Widely published and Internationally acclaimed poet Eric Greinke wrote reviews of his contemporaries in two periods, from 1972 through 1982 and from 2005 through 2015. The book is divided into two sections that reprint the best reviews from each of these periods. Most of the pieces in the first section were first published in Michigan’s second-largest newspaper, The Grand Rapids Press. For many of the poets (i.e. Charles Bukowski), Greinke wrote the first large newspaper reviews of their careers, thus promoting their work to a general audience. The reviews in the second section were originally published in a variety of literary publications, both online and in print. The selections illustrate the progression of Greinke’s ideas about poetry over four decades and his perceptive insights into many of the works of the major American poets of the post-modern period. The book includes reviews of: Robert Bly, Joe Brainard, Charles Bukowski, Jared Carter, Alan Catlin, David Chorlton, Tom Clark, Robert Creeley, Nikki Giovanni, Donald Hall, Linda Lerner, Lyn Lifshin, Ellaraine Lockie, Gerald Locklin, Ed Ochester, Jerome Rothenberg, Hélène Sanguinetti, Lynne Savitt, Diane Wakoski, Barry Wallenstein, and twenty-six other contemporary poets. Recommended for college literature class.




ZEN DUENDE Collaborative Poems   (With Glenna Luschei, Presa Press, 2016, 64 pages, ISBN 978-0-9965026-1-0, Trade Paperback, $13.95 USA)


Zen Duende is the product of nearly three years of daily collaboration by elder American poets Glenna Luschei and Eric Greinke. They began their exchange following the deaths of their longtime friends, poets Hugh Fox and Harry Smith, with each writing one line a day.In these enigmatic, often humorous poems, two accomplished poets explore the meaning of life and death, memory and attachment. In a wide range of formats, Luschei and Greinke exhibit a flexibility and passion for language that is rare at any age, smiling at mortality, aglow with refreshing joie de vivre. The collection is presented in five contrasting sections that range from long poems to one-liners with titles that bear more than a passing resemblance to Zen koans. The final section contains an excerpt from the poets’ daily correspondence that illuminates the energy source of the poems. In the blending of their personae, Luschei and Greinke have created a unique voice that transcends their individual styles.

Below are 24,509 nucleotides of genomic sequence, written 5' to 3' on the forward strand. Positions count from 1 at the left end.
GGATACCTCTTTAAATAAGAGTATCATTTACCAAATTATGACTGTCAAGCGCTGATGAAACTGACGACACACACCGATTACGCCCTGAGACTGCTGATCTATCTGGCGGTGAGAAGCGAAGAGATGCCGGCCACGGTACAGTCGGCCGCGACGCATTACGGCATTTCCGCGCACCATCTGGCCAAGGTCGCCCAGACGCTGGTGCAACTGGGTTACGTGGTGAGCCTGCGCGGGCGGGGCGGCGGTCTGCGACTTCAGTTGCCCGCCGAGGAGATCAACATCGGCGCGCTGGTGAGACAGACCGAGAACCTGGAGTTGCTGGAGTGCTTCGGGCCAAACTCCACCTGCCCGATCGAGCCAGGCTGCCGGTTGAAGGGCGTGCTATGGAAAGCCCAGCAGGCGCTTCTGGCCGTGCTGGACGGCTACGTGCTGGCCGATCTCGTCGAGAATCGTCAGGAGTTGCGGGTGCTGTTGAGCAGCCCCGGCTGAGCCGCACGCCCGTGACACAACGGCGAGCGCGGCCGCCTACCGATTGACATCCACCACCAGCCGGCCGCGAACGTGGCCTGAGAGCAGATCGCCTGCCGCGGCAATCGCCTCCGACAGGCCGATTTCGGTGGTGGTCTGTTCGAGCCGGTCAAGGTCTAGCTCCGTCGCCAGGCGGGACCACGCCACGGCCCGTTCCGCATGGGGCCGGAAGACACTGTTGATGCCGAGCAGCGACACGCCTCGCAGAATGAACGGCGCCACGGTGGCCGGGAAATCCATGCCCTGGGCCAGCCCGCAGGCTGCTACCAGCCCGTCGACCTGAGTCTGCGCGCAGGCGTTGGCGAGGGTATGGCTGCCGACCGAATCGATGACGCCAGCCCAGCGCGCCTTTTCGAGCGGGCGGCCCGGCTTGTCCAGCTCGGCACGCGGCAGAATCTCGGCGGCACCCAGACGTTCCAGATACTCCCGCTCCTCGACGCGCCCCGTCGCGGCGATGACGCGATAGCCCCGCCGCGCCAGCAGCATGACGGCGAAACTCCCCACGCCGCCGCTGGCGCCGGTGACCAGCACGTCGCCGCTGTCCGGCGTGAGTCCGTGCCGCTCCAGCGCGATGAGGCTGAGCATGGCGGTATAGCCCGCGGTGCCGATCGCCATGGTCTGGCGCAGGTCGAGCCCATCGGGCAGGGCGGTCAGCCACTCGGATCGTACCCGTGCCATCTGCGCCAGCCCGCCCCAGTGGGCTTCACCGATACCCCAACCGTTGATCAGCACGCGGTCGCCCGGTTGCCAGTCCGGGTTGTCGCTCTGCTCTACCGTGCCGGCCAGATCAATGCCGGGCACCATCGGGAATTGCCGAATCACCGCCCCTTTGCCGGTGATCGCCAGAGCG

FOR THE LIVING DEAD - NEW & SELECTED POEMS   (Presa Press, 2014, 160 pages, ISBN 978-0-9888279-2-9, Trade Paperback, $15.95 USA)


Critically-acclaimed American poet Eric Greinke has selected 109 of his best poems for this extensive collection. The poems date from 1969 through 2012, and include thirteen new poems and his prize-winning long poems For The Living Dead and Beyond Our Control (with Hugh Fox). The poems were originally published in a wide variety of top literary magazines such as Abraxas, The New York Quarterly, the California Quarterly, The South Carolina Review and the Paterson Literary Review. Greinke’s poetry has been praised for its thought-provoking, multi-leveled, often dreamlike imagery and his creative, stylistic range. Although he employs several divergent compositional processes, his work is sustained by a distinctive and recognizable voice. His tones range from ironically humorous to elegiac, sometimes in the same poem. Many poems, such as Flood Tide, April and Persona, show a strong lyrical presence. New poems such as the award-winning Shooting Lessons, exhibit Greinke’s unique use of lyric devices within an autobiographical narrative.





CONVERSATION PIECES - SELECTED INTERVIEWS   (Presa Press, 2012, 100 pages, ISBN 978-0-9831251-6-7, Trade Paperback, $15.95 USA)

This selection of interviews with the author of The Potential Of Poetry represents the poet’s poetic philosophy over a thirty-five year period, from 1977 to the present. The written conversational format is entertaining yet informative, and the incisive questions of the interviewers elicit perceptive replies, showing how Greinke’s ideas have grown from early basic seeds into a forest of poetic and social insights. Conversation Pieces adds another dimension to the ideas of one of America’s most influential poets.





THE POTENTIAL OF POETRY   (Presa Press, 2011, 88 pages, ISBN 978-0-9831251-1-2, Trade Paperback, $11.95 USA)

ThePotential Of Poetry collects seven recent essays by critically-acclaimed poet Eric Greinke that assert the value of poetry in human progress. These essays have been selected and reprinted from pieces that were originally published by a variety of literary magazines such as The Home Planet News, The Small Press Review and The Grand Valley Review. Greinke examines our basic assumptions about poetics, social stratification in the literary world, accessibility and related issues with unique insight and humor. Greinke’s prose, like his poetry, ranges from the philosophical to the satiric. (i.e. In Toward A New Eclecticism, he makes an impassioned case for tolerance, diversity and self criticism. In Explication of Life, he gives us a four page tongue-in-cheek explication of a five-word poem entitled Life.) Thought-provoking yet entertaining, this book is a small package that contains numerous big ideas. Taken together, these essays build a strong case for poetic freedom and eclecticism.




THE DRUNKEN BOAT & Other Poems From The French Of Arthur Rimbaud (Presa Press, 2007, Bi-lingual Edition, 108 pages, ISBN 0-9772524-7-7, Trade Paperback, $15.95 USA.)